The National Commission for the Environment defines the green area as urban or peripheral spaces, predominantly occupied by trees, shrubs or plants, which can have different uses, either to fulfill functions of recreation, recreation, ecology, ornamentation, protection, recovery and rehabilitation of the environment, or similar (MINVU, CONAMA, 1998) (click here).

Unfortunately this definition is not contained in any law,

The only legal definition that exists of green area is contained in the Ordinance of the General Law of Urbanism and Construction and indicates that "Green area" corresponds to a land surface preferably destined for spreading or pedestrian circulation, generally consisting of plant species and other complementary elements. (click here)

All this in the middle of pieces of cars dismantled, motor grease as wallpaper and Darío Gómez at medium volume and poorly tuned. The oil was always changed on its own, the tires never got worn out and the braking or alignment always happened magically.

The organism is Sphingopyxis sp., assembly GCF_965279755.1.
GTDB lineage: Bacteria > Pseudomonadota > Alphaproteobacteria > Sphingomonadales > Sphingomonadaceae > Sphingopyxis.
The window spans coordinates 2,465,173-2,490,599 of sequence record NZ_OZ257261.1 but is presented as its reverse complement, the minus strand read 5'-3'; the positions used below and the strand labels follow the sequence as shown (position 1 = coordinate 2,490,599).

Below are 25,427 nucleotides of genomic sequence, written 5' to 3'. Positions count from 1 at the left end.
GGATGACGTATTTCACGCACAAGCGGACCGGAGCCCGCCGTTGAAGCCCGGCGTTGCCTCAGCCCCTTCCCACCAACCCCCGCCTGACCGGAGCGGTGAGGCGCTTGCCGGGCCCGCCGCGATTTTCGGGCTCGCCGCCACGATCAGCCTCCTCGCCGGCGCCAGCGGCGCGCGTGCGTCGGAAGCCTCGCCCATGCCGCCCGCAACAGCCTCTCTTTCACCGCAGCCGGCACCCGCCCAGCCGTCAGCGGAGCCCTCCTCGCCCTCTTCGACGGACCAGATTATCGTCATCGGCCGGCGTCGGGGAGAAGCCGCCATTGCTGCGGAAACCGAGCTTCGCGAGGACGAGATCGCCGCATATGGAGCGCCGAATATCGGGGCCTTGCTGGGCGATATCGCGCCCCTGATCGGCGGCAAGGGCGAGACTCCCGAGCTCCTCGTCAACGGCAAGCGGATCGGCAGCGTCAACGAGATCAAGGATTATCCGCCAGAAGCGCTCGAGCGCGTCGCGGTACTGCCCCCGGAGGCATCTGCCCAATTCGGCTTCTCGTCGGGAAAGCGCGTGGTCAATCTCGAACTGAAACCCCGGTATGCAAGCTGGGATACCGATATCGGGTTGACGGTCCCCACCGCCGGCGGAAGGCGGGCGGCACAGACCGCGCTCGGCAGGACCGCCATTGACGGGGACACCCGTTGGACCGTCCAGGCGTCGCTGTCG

According to this definition we could have green areas that did not contain plants, shrubs or trees, an unthinking issue.

by Gámez, V. (2005), based on the criterion of territorial size considered as a main element when defining a space as "green". This author points out that "In French legislation only those areas greater than 1,000 m2 are considered as such." Another aspect to consider is the accessibility of the population using the green space. approximate to our urban morphology would be the following. " (click here)

The School of Geography of the Pontifical Catholic University of Valparaíso gives us the following definition: Public use land area within urban area , provided of vegetation, gardens complementary trees .